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Am I Suffering From Postpartum Depression?

You’ve recently arrived home with your cuddly infant and discover you’re battling anxiety and mood swings more than you anticipated. You feel overwhelmingly restless and have caught yourself wandering around in tears for no apparent reason. Despite your spouse preparing meals and pitching in with diaper duty, you feel short-tempered and lash out, only to feel badly for doing so. Will the feeling pass or do these emotions indicate something far more serious, like postpartum depression? 

When you consider up to 70 percent of new mothers experience the “baby blues” — which can include anxiety, irritability, crying outbursts and restlessness in the first weeks after giving birth — you may gain a better understanding of how prevalent these symptoms really are. While these emotions are common and usually resolve on their own, postpartum depression seriously interferes with daily life, continuing for months and usually requiring treatment, according to the American Psychiatric Association.

Risks and Misconceptions 

Many mistakenly believe postpartum depression only occurs in women who experienced depression prior to pregnancy. However, the condition affects up to 15 percent of mothers regardless of their past history, according to the National Institutes of Health.

It’s important to understand how difficult the postpartum period is. The months post-delivery should be considered a fourth trimester. New mothers may be affected by medical issues that surfaced during the pregnancy (sleep deprivation), long-term issues (birth control), lifestyle changes (employment) and shifts in dynamics with their spouse, family and friends. Optimizing patient health during this time remains critical not only for the patient, but also for the infant.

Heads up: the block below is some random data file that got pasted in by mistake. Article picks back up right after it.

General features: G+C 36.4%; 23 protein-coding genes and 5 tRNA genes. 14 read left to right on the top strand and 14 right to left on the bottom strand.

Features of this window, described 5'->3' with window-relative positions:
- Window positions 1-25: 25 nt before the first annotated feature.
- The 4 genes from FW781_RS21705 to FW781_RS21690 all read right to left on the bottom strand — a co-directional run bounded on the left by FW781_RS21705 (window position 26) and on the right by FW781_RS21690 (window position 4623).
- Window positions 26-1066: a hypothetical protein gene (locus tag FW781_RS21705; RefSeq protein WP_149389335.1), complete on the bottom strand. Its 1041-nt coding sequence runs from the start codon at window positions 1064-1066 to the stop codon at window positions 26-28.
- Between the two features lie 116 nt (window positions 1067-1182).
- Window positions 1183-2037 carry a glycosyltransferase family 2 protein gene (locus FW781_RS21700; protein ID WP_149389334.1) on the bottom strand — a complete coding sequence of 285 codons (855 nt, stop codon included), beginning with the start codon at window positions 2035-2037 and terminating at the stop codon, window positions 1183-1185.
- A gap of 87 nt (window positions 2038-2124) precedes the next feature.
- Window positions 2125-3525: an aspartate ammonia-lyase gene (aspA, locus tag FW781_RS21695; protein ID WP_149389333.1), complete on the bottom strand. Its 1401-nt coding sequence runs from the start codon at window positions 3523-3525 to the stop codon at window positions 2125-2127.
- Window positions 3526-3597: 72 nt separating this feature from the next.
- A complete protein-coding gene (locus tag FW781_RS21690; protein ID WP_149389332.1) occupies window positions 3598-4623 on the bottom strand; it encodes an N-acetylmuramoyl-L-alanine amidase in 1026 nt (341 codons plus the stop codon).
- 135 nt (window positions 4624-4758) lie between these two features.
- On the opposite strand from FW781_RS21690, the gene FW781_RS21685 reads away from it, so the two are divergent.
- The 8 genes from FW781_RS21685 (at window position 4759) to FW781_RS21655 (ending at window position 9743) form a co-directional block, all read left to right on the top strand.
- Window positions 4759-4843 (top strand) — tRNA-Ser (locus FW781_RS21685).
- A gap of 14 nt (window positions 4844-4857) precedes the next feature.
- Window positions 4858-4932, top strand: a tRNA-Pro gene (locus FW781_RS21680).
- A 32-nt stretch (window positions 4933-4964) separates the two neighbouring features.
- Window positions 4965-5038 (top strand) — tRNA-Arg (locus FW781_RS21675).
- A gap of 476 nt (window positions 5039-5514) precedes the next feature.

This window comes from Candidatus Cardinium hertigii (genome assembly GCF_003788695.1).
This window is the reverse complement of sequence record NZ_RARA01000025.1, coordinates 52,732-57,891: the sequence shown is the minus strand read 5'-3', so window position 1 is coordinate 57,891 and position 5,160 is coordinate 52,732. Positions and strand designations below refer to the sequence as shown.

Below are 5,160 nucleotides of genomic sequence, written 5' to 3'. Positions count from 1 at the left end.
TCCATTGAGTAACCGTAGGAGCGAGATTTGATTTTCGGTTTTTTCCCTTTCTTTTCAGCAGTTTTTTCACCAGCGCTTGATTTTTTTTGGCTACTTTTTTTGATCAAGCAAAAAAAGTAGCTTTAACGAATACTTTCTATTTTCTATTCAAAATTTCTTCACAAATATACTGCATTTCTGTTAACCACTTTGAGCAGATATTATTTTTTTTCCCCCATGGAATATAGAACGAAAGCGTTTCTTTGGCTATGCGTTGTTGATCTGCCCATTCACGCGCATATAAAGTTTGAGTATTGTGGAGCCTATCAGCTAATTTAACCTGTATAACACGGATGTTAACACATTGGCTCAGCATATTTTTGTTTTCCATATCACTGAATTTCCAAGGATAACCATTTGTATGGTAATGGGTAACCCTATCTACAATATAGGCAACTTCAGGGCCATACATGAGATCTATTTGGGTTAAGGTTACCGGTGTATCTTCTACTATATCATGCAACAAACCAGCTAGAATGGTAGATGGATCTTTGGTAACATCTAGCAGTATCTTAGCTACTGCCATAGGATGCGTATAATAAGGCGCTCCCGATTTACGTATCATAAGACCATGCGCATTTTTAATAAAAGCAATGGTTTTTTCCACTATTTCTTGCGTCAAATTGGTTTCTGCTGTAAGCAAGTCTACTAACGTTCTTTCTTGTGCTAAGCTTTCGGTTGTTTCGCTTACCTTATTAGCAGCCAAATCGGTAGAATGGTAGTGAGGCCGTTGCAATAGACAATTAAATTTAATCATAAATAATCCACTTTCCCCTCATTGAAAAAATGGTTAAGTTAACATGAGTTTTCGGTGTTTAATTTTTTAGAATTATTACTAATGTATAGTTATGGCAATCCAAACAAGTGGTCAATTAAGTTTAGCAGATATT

Postpartum Screening

Fortunately, many post-delivery issues can be anticipated and discussed before delivery, and should be part of the postpartum screening process. Expectant mothers are encouraged to ask questions about the post-birth period and have an open dialogue with their care provider, informing them on important details, such as who will be helping care for the patient’s other children and when they expect to return to work.

Women who may have had previous issues with depression, or who have struggled with postpartum depression before, are at higher risk of having difficulties with the current pregnancy.

Signs of postpartum depression include:

  • Sadness or depressed mood

  • Crying for “no reason”

  • Shifts in appetite

  • Difficulty maintaining a consistent sleep schedule

  • Increased fatigue

  • Noticeable increase in purposeless physical activity (pacing, inability to sit still)

  • Slowed movements or speech

  • Feelings of guilt or worthlessness

  • Difficulty thinking, concentrating or decision-making (“brain fog”)

  • Lack of interest in the baby or increased anxiousness around the baby

  • Loss of interest in previously enjoyed activities

  • Suicidal thoughts 

  • Fear of harming the baby or oneself

A post-delivery screening occurs during a patient’s first postpartum examination. A new mother is encouraged to seek assistance or care anytime she feels it's necessary, and especially when her emotional well-being has changed. Sleep and appetite changes while caring for a new baby can trigger previous mood disorders. Notify your provider immediately any time you feel suicidal or like you may harm yourself or your child.

Do You Have a Good Relationship with Your OB-GYN?

It’s important to develop a positive rapport with your doctor and care team. As you begin your prenatal care, raise any concerns about mood or emotional changes you experience during  and after your pregnancy. Strong communication with your OB-GYN remains the most crucial aspect of care.

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